What's better than riding a glass train to see the beautiful changing colors of the Canada and New England foliage? Probably nothing.

Now, everyone's idea of heaven is coming to life with the Adirondack and Downeaster trains. The vintage car has upped its game by equipping its upper level, sides, and overhead windows with glass.

This was done to give its passengers an awesome view of the scenic route, which includes passing through pristine coastlines, marshes, panoramic villages, streams, and other landscapes.

Picture-Worthy Views

The amazing fall travel experience is coming to life with the modern Amtrak's Great Dome Car itineraries. The train will travel four times a day from Brunswick via Portland to Boston on Aug. 11 to Sept. 23.

While riding the train, passengers can enjoy the amazing tree colors brought by fall, and the Lake Champlain vistas as they take the Montreal via Albany to New York route from Sept. 27 to Nov. 2.

The train runs north on Adirondack train 69 from Albany every Thursday, Saturday, and Monday. Additionally, it operates south on Adirondack train 68 from Montreal every Friday, Sunday, and Tuesday.

Although the seats located in the upper deck of the famous dome car have no extra cost, it is available on a first-come, first-served basis. This is why the company encourages its passengers to rotate in and out of seats on the top deck to let everyone have the chance to enjoy the lush view.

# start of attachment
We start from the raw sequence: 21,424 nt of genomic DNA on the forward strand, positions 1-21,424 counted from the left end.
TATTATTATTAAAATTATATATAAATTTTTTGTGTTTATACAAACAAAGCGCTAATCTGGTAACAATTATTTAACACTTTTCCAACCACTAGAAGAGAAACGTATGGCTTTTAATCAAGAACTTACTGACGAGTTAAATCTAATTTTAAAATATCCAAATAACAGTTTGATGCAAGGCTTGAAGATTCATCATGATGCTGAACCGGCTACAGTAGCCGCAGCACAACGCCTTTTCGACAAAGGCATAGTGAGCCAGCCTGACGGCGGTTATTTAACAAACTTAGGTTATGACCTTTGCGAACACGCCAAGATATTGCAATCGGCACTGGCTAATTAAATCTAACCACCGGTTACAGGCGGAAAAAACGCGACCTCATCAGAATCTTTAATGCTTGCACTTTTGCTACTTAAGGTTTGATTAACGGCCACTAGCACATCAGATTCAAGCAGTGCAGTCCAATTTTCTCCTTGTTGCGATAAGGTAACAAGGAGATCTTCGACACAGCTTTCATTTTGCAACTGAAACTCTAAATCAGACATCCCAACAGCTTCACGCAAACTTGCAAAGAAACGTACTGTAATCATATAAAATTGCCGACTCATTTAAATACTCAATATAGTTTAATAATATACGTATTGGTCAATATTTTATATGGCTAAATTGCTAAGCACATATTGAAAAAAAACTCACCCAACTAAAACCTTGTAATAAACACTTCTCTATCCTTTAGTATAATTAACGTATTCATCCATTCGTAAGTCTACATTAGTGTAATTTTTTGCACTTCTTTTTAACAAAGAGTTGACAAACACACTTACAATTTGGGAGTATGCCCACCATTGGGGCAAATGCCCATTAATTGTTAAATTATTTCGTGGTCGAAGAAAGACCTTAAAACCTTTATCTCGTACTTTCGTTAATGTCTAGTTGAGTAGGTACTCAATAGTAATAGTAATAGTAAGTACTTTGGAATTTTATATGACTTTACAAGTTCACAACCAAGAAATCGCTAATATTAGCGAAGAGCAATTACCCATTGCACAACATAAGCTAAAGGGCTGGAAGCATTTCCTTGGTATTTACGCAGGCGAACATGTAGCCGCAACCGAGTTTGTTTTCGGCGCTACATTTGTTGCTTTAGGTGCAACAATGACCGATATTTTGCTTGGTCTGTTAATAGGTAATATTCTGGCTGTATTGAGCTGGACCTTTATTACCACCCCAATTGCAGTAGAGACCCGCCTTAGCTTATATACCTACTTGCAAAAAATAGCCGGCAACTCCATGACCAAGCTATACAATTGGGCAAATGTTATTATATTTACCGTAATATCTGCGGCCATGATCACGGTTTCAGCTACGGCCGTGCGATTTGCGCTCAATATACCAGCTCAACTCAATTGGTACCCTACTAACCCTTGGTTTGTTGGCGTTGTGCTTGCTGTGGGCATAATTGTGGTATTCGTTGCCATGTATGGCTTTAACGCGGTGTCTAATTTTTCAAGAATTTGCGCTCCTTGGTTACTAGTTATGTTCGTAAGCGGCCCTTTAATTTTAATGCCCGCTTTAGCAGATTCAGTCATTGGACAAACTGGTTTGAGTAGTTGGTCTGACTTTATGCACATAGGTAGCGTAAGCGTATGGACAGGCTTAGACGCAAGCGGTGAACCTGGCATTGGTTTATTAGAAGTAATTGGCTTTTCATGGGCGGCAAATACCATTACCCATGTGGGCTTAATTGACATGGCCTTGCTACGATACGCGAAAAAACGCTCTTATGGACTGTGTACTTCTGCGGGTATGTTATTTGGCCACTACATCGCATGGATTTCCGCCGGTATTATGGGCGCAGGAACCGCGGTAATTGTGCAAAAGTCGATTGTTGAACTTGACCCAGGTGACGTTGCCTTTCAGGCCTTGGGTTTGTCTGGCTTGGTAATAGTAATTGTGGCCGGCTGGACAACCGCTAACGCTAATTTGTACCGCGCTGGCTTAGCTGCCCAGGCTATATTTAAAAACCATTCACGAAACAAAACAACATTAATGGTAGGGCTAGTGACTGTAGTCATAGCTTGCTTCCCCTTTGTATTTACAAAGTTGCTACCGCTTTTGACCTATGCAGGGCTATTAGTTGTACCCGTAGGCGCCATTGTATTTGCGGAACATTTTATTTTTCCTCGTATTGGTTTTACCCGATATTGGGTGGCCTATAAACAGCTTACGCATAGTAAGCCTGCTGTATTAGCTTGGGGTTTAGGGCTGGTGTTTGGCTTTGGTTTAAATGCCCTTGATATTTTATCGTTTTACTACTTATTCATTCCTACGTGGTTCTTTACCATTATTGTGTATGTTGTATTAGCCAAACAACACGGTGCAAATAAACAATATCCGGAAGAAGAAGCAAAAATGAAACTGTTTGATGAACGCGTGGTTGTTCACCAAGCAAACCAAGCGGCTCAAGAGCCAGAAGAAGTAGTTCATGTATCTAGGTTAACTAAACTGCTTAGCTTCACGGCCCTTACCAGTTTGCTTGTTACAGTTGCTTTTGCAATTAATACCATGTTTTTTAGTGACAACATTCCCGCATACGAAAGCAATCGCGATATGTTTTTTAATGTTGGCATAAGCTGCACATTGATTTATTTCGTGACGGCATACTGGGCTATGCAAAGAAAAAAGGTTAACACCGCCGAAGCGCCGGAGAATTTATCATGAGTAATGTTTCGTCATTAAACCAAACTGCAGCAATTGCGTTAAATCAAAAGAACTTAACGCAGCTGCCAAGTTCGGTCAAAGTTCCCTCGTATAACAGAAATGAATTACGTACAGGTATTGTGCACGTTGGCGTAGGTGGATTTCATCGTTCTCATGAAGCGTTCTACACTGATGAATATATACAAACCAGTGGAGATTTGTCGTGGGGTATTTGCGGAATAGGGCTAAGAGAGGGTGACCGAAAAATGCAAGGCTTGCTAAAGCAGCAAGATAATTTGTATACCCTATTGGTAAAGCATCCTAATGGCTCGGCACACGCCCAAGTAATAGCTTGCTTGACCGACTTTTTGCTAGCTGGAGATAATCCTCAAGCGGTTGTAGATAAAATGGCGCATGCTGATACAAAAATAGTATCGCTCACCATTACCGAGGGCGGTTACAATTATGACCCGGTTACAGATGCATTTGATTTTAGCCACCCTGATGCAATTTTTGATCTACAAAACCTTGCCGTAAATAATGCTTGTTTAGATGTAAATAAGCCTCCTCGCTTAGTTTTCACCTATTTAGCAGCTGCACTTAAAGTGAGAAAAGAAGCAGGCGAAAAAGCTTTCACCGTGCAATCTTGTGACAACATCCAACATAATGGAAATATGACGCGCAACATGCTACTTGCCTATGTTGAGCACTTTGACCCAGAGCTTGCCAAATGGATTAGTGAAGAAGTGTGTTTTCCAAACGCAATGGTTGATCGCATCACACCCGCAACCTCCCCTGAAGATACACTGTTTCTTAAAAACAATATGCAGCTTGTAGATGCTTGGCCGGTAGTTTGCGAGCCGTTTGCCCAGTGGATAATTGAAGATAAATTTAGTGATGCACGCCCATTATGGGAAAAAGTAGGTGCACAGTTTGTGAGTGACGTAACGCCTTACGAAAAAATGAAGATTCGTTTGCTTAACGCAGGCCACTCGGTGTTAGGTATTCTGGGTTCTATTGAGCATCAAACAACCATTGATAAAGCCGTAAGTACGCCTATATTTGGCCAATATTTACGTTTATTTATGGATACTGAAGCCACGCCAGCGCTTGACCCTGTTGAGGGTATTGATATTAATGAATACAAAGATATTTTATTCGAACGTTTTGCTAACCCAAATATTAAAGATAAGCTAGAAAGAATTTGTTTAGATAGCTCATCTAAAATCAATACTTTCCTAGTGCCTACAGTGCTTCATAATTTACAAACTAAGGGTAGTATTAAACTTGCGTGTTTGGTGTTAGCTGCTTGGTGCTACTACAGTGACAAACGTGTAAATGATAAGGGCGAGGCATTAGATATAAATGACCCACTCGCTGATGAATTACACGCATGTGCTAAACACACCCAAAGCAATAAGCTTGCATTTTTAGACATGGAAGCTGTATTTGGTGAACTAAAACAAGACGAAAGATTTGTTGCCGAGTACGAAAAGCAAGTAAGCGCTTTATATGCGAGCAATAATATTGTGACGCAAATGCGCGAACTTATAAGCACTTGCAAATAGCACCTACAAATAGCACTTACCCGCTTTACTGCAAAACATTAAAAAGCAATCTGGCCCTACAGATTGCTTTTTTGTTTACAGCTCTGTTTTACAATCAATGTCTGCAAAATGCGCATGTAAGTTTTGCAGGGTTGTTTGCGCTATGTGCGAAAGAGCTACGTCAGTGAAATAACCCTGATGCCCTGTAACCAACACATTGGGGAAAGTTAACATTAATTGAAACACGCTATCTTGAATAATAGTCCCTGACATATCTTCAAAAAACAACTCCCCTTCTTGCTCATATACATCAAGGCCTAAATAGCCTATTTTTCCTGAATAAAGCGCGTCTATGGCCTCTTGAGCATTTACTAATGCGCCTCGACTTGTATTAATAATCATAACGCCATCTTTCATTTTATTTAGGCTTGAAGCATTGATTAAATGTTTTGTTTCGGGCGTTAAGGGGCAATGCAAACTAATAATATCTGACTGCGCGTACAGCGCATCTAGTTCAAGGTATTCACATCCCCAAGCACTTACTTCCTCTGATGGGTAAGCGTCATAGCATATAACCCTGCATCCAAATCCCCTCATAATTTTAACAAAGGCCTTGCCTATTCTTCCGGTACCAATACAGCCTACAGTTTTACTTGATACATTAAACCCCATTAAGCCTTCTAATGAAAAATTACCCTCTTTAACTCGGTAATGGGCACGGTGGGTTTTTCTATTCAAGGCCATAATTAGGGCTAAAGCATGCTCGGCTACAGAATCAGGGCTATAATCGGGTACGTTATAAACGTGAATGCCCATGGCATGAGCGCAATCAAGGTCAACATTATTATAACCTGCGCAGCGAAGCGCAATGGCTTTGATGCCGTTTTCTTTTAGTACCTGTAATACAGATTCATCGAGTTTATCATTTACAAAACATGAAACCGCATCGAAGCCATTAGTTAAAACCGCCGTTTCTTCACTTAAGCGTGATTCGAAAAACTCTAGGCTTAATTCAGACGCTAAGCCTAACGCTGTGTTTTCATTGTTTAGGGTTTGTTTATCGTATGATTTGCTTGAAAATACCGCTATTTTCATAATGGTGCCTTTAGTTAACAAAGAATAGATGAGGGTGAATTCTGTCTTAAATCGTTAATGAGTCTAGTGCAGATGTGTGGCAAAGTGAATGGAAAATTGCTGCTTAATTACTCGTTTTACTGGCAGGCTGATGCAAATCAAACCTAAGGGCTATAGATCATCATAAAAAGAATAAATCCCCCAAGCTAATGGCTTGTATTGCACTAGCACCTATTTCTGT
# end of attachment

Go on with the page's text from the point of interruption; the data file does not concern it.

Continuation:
Furthermore, because of its amazing views that are perfect for hikers, snow lovers, and leaf peekers, the Adirondack was voted as one of the "Top 10 Most Scenic Train Ride in the World."

History Of The Car

The Great Dome was built in 1955 by the Budd Company for the Great Northern Railway. It was known by its number 1391, and its name, "Ocean View."

According to Amtrak's website, the said vehicle is the only remaining dome car in the Amtrak service. Previously labeled as car number 10031, it was initially used to travel through the Chicago-Seattle Empire Builder route when the train was controlled by the Great Northern Railway and the Chicago Burlington and Quincy Railroad.

Additionally, the train was conveyed to Amtrak in 1971, where it was modified a few times. It was also used for daily services on the company's auto train to and from the Washington, DC and Orlando from 1985 to 1994. After its 1999 refurbishment, it was used for Amtrak services such as Pacific Surfliners and other excursions and charters.